With the help of my dad, we installed an electrical disconnect box and ran conduit through the wall. The electrical requirements for this model are 240V with 15A protection. We mounted the outdoor unit on a wall bracket several feet above the ground so that it will remain clear of snow. Lastly, we fit a 3” pipe through the wall so that the line set and indoor wiring can passthrough and connect to the indoor unit. We then sealed the openings and tidied up the install.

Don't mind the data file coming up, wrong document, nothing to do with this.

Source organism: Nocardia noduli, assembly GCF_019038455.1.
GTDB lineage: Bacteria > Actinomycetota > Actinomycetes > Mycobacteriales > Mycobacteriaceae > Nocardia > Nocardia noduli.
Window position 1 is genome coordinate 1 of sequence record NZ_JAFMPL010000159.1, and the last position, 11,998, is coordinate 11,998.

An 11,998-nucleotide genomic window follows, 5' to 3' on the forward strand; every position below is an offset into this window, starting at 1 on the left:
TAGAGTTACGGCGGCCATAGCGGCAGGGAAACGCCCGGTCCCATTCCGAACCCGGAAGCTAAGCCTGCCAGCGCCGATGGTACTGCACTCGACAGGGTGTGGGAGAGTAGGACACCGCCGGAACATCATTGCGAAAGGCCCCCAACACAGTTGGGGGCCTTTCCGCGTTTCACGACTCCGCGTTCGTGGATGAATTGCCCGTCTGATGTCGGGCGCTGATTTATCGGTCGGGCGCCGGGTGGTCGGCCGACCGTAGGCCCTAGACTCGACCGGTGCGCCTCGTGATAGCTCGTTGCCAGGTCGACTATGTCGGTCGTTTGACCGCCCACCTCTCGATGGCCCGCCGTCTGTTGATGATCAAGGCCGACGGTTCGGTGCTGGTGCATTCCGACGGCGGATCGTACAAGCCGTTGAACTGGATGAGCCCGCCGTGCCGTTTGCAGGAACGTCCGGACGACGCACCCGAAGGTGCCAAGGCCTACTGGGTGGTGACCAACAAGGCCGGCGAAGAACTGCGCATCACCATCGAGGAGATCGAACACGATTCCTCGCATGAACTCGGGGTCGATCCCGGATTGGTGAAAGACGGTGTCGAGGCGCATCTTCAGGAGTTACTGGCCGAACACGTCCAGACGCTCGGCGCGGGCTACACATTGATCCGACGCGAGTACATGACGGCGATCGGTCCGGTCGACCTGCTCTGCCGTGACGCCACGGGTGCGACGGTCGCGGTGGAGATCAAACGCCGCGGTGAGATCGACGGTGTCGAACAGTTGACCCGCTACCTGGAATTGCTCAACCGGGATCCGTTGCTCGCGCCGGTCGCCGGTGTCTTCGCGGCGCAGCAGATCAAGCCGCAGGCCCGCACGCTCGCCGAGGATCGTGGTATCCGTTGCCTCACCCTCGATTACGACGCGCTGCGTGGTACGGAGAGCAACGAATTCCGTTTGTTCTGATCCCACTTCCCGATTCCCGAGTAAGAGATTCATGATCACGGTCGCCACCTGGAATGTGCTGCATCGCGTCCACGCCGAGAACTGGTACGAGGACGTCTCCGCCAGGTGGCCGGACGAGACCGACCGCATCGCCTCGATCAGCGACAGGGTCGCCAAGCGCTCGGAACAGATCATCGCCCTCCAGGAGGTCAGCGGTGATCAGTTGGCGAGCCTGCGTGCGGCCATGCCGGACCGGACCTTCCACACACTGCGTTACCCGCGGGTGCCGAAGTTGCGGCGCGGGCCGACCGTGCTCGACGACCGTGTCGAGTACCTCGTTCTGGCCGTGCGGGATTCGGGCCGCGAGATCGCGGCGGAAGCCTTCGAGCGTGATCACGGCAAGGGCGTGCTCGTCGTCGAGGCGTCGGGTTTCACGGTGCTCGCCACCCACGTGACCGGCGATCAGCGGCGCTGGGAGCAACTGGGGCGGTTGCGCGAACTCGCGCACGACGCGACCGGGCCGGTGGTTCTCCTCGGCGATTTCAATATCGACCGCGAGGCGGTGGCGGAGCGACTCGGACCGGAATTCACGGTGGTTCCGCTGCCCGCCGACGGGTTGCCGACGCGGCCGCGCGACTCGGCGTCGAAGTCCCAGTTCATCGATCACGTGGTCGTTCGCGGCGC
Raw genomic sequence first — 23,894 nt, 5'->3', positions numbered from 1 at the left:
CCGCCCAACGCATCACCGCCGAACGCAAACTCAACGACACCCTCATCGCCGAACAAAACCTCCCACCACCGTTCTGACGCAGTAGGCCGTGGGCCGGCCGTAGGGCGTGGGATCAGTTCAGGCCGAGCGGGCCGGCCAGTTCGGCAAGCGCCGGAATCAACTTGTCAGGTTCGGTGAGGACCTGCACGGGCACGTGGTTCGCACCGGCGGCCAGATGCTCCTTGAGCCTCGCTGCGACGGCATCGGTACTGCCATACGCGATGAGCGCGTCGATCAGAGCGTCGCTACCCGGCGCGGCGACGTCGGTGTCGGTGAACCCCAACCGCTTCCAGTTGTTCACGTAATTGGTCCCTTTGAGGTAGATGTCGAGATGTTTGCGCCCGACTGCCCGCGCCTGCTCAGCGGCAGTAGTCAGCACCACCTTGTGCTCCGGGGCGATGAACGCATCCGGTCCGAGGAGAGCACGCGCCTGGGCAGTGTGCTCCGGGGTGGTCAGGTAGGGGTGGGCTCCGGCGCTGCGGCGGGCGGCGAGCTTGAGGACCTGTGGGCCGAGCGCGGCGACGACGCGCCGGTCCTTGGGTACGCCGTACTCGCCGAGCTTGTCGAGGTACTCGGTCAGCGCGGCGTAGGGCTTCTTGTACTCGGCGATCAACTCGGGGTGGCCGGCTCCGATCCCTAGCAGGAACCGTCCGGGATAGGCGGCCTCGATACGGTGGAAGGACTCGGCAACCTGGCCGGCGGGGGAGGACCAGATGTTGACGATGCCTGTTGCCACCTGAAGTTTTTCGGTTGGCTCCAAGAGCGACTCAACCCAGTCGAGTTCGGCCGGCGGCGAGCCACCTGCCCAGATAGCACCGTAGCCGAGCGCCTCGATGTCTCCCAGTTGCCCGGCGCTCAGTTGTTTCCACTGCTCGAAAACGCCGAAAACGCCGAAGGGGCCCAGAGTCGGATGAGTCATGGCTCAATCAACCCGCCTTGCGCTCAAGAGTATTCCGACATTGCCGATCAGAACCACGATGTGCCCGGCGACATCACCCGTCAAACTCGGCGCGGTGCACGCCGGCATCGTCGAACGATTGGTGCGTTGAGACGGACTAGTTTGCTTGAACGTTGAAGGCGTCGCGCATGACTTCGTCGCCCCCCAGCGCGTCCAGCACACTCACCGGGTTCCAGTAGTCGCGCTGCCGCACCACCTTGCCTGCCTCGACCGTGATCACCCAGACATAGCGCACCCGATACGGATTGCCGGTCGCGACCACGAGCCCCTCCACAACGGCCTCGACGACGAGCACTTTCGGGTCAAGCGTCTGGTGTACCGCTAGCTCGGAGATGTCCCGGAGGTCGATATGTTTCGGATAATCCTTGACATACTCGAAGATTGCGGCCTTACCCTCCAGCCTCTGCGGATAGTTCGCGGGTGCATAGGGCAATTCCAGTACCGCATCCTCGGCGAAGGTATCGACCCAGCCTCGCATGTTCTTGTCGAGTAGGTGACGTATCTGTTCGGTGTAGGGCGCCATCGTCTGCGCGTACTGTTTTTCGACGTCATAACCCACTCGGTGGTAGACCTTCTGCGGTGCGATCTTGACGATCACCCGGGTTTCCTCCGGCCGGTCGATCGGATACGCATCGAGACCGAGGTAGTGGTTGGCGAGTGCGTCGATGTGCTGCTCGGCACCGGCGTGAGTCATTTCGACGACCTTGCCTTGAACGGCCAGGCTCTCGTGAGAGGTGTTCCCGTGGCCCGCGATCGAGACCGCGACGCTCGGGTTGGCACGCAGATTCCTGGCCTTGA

Next, we started working on the indoor ducted unit. I decided to mount the unit vertically, directly over the CERV2 to both save space and limit the amount of ducting rework. The original vertical duct work and duct heater were removed. We used bolts and rubber vibration dampening washers to mount the indoor unit to the wall. I went a little fancy and ordered plastic insulated plenums with round duct adapters. The alternative is to craft something of your own out of duct board or sheet metal. After a little bit of alignment, the indoor unit ducted in smoothly. We attached the drain line and made the final electrical connections. The line set was cut to a final length, the flaring tool and some Nylog made the copper connections tight, and all the locknuts were torque wrenched to the specifications. We successfully pulled a vacuum in the line set for several hours and felt confident to let the refrigerant flow!